I shot this video while checking out a drop-in activity associated with Culture Saves Lives.
Culture Saves Lives
Cultures Saves Lives is a non-profit group dedicated with trying to connect people, particularly marginalized indigenous people, with their culture. While walking past their building in Vancouver’s gritty Downtown Eastside neighborhood. I was attracted by the chanting and drumming coming from within. I asked the guy standing in the doorway (the guy on the far right of the picture below) what was going on and he replied that it was an informal jam, that people were just there to hang out and that most of the guys were his family members and that I was welcome to come in.
Art by Alexa Black
Inside the room, —which functioned as an art gallery (The Window Community Art Shop), a performance space and simply a safe place to hang out—the walls were covered with paintings for sale, mainly by a self-taught artist, Alexa Black.
Alexa Black, an artist of Métis and Mestizo ancestry, usually works with mixed-media, combining oil painting and photography with elements of the natural world: bones, leather, antlers, flowers and feathers. She uses such materials to honor the natural world and its cycles. In nature, many of these element – bones, animal hides, antlers and feathers – also serve as a kind of protection. They can represent the strength and resilience of nature. However, there is also an element of fragility and impermanence.
There was a nice positive vibe at the centre, but my daughter wanted to move on to see other things, so I just took a few minutes of video and a couple of snapshots.
This section includes discussion questions, an art challenge and links to online photo galleries and websites.
As Ottawa is Canada’s capital, it is already home to large museums such as the National Gallery of Canada. To set itself apart, the Ottawa Art Gallery (OAG) focuses on artwork with a local or regional connection—works by local artists, works inspired by the city or region and works donated by local collectors.
The Ottawa Art Gallery is a small, non-profit organization founded in 1988 by a group of local artists and community leaders. It moved to new, greatly-expanded premises in April, 2018. The artwork is arranged thematically, so you can often find works with wildly contrasting styles next to each other. Here are some of the works featured in the video.
Max Deen & Eliza Griffiths
The video opens with British artist Max Deen’s mixed-media work Waiting for the Tooth Fairy.
This piece was inspired the artist’s experiences with brutal ice storm that hit Ottawa in 1998. While driving during the storm, he came across a fallen tree. He connected this image to memories of his relationship with his late mother, with the fallen tree on the mattress representing her absence and the area below the mattress (a space filled with toy trucks) representing childhood, a bright and playful place where one may be unaware of things going on outside that safe little zone. He discusses this piece in this video from the OAG
Next to Deen’s work was a portrait by Montreal-based artist and former Ottawa resident Eliza Griffiths:
Isah Qumalu Sivurapi & Norval Morrisseau
Scattered throughout the gallery are works by indigenous artists. This soapstone sculpture entitled Ijitualik (meaning One-Eyed Figure) is particularly striking.
The artist, Isah Qumalu Sivurapi, is from the community of Puvirnituq, on the northeast coast of Hudson Bay in Nunavik (Northern Quebec). Members of this small community of around 1200 people were encouraged to develop their artistic talents and are now well known for their Inuit sculptures and prints. The above artwork focuses on a mythological being, something that falls into the category of takushurnaituk—meaning ‘things never seen before’.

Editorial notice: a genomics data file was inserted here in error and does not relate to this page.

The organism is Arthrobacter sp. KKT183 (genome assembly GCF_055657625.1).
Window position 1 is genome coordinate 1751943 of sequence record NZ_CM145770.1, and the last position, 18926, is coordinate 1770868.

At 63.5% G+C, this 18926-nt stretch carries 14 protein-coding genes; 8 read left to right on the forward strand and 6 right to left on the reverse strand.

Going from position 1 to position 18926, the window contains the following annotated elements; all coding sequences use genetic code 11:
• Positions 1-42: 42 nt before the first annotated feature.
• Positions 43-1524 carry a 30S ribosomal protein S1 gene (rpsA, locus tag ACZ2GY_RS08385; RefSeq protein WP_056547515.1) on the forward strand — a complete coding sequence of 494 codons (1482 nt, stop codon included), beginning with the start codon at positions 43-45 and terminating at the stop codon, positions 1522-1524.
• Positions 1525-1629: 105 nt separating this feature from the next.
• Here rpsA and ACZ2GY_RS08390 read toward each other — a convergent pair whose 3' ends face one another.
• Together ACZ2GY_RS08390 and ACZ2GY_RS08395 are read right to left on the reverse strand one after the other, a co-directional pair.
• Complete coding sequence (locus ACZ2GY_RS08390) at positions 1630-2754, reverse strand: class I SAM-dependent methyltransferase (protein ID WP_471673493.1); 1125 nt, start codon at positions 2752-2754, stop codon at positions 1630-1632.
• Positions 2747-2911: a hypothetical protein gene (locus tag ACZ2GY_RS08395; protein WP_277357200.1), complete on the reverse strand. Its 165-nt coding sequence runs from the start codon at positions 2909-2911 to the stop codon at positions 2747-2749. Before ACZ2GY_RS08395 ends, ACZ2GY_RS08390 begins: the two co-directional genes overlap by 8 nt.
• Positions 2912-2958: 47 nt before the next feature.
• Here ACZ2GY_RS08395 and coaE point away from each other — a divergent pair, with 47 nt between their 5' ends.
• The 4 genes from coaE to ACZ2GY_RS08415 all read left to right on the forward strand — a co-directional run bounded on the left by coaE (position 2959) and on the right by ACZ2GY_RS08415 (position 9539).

Another work dealing with the theme of mythological beings is Anishinaabe artist Norval Morrisseau’s painting of Thunderbird, a powerful spirit capable of controlling the weather and influencing the destinies of people
The Group of Seven
The paintings in the next section of the video are from the Firestone Collection of Canadian Art. These works were donated by the descendants of an avid art collector in the city—Otto Jack Firestone.
Among the paintings on display were works by Group of Seven members such as A. Y. Jackson, Franklin Carmichael, Lawren Harris and A. J. Casson as well as their contemporaries such as Yvonne McKague Housser and Carl Schaefer. These highly influential Canadian landscape artists were inspired by Ontario’s rugged wilderness and rural tranquility and by the icy majesty of the Far North. Together, the artists helped establish an identifiably Canadian painting style during the 1920s and 1930s.
Jack Shadbolt & Alfred Pellan
I love the vibrant colors and energetic composition of these paintings by Vancouver-based artist Jack Shadbolt and Alfred Pellan, an important figure in Quebecois art. In Shabolt’s painting Mountain Summer, the brownish hues of the mountain rocks are nearly lost amidst the riotous colors of flowers and butterflies—an explosion of life during the short, but intense Canadian summer.
Alfred Pellan’s ode to fall is more abstract, evoking the colors and energy of the harvest season and its autumn leaves.
Representations of Geography by Leslie Reid, Meredith Snider, Barry Ace, Jenny McMaster, Alexander Laquerre & Jason St-Laurent
Many Canadian artists are inspired by the country’s landscapes and geography. Perhaps this is because the country is so massive and much of the national identity is tied to the land—the coasts, the prairies, the Rockies, the Arctic, the Canadian Shield and other prominent geographical features.
Leslie Reid’s photo collage Flight Line: Erasure pays homage to her father and to the land. The work is composed of images of the Ottawa region and of the Far North that were taken from the air and on the ground between 1930 and 2017. Many of the aerial photos were taken by the artist’s father, whose work with the Royal Canadian Air Force. involved mapping northern regions of the country as part of government plans to develop those regions. All these things are in the photos—aerial mapping, Northern communities, government offices and views of the city.
Meredith Snider’s painting Mind Map Ottawa: Five Cardinal Points represents the artist’s memories of the routes she took during a series of drives from downtown Ottawa. She traveled approximately 100 kilometers in each direction (North, South, East and West).
Barry Ace’s mixed media works are honor blankets for each of the five Great Lakes (only three are shown in the photo).
The works are created from Hudson’s Bay blankets, which have a long history in Canada and were often used by the Hudson’s Bay Company when trading with indigenous fur trappers. Thus, as heritage symbols, they are complicated—they are associated with the settling of the nation as well as with 19th century colonialism and capitalism. You can read this Mental Floss article for more information: A Brief History of Canada’s Iconic Hudson’s Bay Blanket